4. #3 is ok with me! So I can't have potato chips! There are tons of other foods that I CAN eat! I focus on the fact that for me, nothing tastes as good as being healthy feels.

So, that's just a little of my own "take" on my journey through weight loss and into maintenance.

HUGS and I think you have written a very important blog!

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As Panic Sets In, Points To Ponder [For Women Especially] - September 22, 2012

Saturday, September 22, 2012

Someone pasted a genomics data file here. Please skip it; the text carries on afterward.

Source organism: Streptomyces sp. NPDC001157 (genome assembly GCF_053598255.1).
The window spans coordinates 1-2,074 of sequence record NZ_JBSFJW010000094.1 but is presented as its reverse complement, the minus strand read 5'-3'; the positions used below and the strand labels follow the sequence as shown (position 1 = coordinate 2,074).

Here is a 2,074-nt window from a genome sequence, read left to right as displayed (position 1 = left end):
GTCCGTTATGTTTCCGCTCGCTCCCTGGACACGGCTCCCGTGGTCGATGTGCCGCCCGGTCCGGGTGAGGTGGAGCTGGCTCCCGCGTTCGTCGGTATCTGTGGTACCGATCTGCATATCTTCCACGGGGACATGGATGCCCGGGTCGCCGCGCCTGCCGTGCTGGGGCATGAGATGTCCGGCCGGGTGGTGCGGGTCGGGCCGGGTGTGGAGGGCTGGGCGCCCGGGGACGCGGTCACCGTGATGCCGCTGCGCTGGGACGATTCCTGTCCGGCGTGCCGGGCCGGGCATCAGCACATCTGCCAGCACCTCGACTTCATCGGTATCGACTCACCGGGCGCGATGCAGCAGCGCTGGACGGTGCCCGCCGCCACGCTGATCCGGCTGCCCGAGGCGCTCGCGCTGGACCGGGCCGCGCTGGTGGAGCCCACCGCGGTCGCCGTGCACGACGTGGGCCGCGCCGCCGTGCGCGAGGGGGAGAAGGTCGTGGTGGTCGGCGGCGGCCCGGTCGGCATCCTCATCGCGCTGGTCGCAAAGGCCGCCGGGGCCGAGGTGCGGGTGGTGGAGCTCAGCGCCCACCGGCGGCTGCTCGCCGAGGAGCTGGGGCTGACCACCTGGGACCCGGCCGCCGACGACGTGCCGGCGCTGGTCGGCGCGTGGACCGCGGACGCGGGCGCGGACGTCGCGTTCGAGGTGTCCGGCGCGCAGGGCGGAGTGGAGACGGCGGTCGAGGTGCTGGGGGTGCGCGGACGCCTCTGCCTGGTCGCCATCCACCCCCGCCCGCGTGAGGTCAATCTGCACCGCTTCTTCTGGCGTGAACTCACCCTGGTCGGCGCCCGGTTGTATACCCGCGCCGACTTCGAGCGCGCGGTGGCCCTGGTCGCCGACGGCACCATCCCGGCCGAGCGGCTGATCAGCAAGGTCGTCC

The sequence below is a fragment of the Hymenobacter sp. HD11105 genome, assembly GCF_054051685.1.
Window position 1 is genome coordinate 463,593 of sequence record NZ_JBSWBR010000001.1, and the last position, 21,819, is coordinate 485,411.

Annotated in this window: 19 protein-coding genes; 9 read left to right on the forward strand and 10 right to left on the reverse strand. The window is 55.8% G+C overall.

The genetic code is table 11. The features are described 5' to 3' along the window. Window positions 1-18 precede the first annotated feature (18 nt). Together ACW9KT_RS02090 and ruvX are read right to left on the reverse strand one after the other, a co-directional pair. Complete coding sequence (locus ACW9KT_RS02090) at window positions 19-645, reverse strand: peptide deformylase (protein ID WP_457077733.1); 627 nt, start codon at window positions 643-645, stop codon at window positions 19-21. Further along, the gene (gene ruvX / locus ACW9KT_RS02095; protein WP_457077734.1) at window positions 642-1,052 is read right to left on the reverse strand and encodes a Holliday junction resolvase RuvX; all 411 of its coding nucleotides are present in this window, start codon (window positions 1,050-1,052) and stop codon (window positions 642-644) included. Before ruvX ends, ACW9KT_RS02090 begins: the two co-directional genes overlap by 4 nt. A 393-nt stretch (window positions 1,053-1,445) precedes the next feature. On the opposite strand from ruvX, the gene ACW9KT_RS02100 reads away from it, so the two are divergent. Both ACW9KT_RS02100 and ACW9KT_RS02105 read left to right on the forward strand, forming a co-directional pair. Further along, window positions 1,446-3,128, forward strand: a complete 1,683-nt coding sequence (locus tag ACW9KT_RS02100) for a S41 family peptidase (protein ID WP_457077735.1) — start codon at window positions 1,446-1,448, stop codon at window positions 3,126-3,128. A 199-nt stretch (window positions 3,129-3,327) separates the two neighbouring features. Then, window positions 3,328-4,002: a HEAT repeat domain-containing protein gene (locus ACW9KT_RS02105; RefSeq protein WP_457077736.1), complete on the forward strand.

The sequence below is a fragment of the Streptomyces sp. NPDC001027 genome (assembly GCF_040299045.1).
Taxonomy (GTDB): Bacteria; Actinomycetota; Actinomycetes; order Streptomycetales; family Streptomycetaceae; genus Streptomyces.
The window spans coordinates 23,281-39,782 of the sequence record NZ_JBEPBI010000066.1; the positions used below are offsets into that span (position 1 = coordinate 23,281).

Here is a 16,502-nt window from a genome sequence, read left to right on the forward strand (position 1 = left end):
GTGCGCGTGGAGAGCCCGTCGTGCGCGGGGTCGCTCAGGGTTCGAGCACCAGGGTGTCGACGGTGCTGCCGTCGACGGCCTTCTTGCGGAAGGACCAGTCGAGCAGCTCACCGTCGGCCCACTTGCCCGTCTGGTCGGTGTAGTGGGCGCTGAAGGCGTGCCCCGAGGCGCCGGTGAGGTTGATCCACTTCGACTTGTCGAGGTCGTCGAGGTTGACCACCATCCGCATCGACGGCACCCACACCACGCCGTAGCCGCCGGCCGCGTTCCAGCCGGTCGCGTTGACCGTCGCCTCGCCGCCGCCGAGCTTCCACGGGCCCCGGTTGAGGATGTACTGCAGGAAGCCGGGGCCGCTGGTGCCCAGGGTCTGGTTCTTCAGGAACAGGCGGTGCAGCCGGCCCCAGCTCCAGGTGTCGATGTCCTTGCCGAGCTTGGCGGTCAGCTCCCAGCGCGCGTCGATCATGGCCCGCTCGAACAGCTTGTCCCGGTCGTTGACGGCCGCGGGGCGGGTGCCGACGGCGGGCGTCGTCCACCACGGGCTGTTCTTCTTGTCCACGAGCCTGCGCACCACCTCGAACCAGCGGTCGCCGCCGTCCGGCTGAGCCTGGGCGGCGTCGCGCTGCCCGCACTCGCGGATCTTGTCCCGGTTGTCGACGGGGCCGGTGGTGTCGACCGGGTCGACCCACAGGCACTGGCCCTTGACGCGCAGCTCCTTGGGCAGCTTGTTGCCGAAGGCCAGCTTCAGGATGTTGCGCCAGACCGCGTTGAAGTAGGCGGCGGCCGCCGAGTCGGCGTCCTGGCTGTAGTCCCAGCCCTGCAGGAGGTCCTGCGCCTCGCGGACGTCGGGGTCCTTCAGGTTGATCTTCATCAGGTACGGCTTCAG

As some of you may know, I saw my doctor back in July who sent me "good news" after she received my lab results, that I am now officially prediabetic. That started a flurry of activity and an 82-day quest to lose what I felt was a reasonable amount of weight (twenty pounds to be exact) before the recheck in October. OK. I set out my plan, I wrote my blog and I was determined to see this weight loss in 82 days. Absolutely doable, right? Now here's the kicker [and you women will get this totally], as we start to see progress towards goals that we set for ourselves, not just weight loss ones, we start to feel this overwhelming sense of panic. Am I right ladies? [I see the men in the back of the room scratching their heads and going, "Say what again?"] So many people have written similar blogs to this one, but I have yet to see an answer why this is, and what people have found to successfully combat it. What is it about us, that as we start to check off what we are accomplishing we get really scared, like "Holy crap! I think this time it's gonna work!" Welllll, that's really not something we are terribly used to, and we don't have the coping mechanisms for success. Failure we get totally. That we can write pages and pages about. But when we start winning, we brake to a halt and then more often than not, self-sabotage sets in. We simply cannot handle it. Now, my question is how to abort this behavior, accept that we are fantabulous and get on with the rest of our lives. I have no simple answers, I'm still learning all this myself. So, put in what you think may help the rest of us in the trenches. I'm sure many would be happy with the insight.